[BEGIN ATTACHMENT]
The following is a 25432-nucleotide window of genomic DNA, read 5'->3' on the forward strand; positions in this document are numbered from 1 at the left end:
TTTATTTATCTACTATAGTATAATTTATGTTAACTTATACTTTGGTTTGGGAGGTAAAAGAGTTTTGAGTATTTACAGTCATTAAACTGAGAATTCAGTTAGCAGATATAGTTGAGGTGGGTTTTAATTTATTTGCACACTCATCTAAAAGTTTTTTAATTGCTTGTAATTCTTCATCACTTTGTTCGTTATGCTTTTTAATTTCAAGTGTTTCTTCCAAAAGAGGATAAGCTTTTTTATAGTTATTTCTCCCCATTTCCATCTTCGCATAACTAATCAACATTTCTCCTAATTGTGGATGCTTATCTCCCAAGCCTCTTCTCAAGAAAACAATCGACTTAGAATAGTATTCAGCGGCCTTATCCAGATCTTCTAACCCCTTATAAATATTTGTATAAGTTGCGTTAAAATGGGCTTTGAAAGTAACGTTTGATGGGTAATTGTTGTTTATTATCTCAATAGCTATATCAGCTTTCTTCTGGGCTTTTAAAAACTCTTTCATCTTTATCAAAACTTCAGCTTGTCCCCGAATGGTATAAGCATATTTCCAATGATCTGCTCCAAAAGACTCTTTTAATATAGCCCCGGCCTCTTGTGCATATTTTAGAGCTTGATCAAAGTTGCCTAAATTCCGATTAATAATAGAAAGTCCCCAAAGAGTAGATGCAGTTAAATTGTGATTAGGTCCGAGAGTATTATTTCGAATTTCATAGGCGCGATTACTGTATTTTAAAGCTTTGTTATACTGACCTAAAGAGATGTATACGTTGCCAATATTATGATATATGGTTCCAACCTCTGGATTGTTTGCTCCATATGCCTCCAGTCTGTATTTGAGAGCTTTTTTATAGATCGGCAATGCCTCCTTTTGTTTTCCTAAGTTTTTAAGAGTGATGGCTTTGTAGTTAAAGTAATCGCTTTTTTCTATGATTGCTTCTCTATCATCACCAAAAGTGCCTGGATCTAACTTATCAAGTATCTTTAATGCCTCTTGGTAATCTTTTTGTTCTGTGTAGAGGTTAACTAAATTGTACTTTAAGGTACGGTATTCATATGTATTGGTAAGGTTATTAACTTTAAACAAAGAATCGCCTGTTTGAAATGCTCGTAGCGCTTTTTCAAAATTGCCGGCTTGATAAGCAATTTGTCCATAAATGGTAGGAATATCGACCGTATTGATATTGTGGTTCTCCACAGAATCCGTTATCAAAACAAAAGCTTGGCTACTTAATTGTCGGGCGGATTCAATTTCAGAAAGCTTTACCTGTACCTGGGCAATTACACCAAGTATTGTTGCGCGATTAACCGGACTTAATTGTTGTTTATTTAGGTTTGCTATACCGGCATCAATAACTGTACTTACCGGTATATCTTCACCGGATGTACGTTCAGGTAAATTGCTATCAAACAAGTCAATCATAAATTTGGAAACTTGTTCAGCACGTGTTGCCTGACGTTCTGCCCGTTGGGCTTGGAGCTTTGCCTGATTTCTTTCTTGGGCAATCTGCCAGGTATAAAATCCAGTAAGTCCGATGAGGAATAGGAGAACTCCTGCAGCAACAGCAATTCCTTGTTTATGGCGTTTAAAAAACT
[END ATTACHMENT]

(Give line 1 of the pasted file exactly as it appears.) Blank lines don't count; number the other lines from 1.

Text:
The following is a 25432-nucleotide window of genomic DNA, read 5'->3' on the forward strand; positions in this document are numbered from 1 at the left end: